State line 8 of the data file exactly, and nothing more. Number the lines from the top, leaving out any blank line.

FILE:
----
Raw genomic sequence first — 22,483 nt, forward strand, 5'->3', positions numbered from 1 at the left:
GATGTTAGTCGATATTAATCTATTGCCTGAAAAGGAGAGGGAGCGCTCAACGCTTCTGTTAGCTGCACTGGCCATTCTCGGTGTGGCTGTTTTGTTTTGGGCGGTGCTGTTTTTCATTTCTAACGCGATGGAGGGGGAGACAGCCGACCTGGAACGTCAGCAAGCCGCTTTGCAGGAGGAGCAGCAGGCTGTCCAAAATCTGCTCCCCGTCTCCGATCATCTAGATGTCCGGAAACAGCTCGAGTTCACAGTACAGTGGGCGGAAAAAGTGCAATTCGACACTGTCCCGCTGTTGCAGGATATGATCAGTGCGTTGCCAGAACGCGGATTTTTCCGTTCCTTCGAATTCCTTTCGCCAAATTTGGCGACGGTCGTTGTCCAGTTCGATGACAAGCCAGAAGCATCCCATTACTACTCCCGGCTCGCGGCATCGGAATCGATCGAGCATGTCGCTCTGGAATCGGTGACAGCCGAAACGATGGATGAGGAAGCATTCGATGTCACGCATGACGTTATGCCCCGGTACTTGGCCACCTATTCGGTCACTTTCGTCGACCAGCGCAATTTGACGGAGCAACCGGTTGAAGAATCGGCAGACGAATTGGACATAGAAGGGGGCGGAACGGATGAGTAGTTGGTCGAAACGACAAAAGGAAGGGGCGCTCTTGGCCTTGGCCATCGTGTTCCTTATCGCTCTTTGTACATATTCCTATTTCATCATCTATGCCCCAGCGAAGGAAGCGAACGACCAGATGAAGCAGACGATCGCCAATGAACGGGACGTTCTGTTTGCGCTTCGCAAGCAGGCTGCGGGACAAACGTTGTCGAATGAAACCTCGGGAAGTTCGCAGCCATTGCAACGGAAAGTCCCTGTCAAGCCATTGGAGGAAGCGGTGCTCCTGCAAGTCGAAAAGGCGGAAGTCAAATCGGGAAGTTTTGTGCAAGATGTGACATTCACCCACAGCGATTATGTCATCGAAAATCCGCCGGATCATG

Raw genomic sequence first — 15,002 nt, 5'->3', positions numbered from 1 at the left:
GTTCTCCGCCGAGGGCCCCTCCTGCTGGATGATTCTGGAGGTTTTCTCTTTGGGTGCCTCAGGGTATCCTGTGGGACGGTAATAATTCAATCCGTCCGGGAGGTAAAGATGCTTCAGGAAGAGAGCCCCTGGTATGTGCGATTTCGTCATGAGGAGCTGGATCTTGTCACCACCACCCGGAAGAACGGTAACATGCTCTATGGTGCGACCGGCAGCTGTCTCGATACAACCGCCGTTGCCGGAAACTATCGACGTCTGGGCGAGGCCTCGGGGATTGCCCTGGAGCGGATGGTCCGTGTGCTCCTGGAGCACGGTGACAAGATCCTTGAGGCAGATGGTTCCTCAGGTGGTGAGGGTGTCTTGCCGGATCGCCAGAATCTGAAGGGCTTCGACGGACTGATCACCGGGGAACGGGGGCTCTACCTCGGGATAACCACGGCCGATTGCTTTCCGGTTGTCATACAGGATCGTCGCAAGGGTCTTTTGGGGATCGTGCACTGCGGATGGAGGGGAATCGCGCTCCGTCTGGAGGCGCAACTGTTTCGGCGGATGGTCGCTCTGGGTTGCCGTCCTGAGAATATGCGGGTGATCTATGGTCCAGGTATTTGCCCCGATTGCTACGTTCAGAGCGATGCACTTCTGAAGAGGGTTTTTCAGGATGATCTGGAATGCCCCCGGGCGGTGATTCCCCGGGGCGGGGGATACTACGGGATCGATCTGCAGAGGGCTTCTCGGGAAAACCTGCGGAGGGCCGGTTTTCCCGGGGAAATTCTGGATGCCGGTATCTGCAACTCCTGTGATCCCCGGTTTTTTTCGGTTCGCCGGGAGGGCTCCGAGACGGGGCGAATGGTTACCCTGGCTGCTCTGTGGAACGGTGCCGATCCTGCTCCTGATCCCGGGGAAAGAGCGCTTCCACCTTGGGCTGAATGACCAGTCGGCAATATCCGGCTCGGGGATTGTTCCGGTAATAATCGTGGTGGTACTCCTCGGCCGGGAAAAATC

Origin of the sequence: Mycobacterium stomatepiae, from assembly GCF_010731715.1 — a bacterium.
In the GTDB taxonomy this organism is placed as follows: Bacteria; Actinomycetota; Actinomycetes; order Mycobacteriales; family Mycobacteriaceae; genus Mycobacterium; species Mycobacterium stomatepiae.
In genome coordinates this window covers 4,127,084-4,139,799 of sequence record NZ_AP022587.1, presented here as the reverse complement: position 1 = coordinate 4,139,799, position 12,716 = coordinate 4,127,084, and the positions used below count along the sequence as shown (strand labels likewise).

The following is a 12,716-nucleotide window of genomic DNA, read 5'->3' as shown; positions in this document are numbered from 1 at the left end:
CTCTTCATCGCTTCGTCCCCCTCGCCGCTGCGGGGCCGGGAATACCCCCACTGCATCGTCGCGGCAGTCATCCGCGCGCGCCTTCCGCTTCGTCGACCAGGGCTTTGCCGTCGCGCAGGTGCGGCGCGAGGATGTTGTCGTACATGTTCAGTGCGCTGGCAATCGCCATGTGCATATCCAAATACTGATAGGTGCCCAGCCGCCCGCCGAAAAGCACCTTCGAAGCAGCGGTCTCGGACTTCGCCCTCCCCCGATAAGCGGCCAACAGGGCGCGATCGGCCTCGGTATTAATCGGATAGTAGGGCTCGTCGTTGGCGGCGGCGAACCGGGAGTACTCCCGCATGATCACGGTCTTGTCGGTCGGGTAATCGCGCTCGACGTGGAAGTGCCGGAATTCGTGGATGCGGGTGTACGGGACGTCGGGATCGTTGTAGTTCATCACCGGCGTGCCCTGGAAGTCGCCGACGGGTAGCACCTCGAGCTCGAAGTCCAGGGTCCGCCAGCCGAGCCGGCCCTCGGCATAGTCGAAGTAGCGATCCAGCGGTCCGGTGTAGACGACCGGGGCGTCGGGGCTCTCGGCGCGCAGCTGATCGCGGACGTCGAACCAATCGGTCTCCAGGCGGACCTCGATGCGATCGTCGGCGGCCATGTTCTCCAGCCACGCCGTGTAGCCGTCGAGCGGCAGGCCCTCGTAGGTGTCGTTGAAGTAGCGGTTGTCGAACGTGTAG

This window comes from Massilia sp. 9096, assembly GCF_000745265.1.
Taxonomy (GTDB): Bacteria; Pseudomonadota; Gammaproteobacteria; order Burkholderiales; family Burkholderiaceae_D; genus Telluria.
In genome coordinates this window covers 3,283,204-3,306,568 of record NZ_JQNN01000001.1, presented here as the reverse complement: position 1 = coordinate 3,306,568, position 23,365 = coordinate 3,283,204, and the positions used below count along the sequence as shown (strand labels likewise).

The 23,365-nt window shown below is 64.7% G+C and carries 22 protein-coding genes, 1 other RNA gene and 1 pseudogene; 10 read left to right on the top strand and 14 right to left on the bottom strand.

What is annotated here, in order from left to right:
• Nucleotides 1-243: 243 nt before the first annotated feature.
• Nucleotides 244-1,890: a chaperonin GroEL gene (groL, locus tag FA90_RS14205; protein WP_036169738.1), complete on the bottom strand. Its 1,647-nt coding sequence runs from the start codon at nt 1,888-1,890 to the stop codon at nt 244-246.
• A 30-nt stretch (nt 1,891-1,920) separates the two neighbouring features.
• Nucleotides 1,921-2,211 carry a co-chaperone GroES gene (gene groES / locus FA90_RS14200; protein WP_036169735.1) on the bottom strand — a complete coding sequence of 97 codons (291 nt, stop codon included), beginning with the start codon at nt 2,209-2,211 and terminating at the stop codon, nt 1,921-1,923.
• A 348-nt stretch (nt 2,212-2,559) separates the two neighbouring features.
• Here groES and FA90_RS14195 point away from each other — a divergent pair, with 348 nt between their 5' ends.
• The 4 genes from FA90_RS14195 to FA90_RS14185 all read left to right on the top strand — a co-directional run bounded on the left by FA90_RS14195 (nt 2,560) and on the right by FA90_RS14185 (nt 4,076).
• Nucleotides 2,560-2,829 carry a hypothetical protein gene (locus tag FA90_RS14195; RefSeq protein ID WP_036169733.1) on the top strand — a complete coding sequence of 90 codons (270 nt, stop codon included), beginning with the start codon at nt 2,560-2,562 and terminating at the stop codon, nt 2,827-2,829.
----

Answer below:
The following is a 12,716-nucleotide window of genomic DNA, read 5'->3' as shown; positions in this document are numbered from 1 at the left end: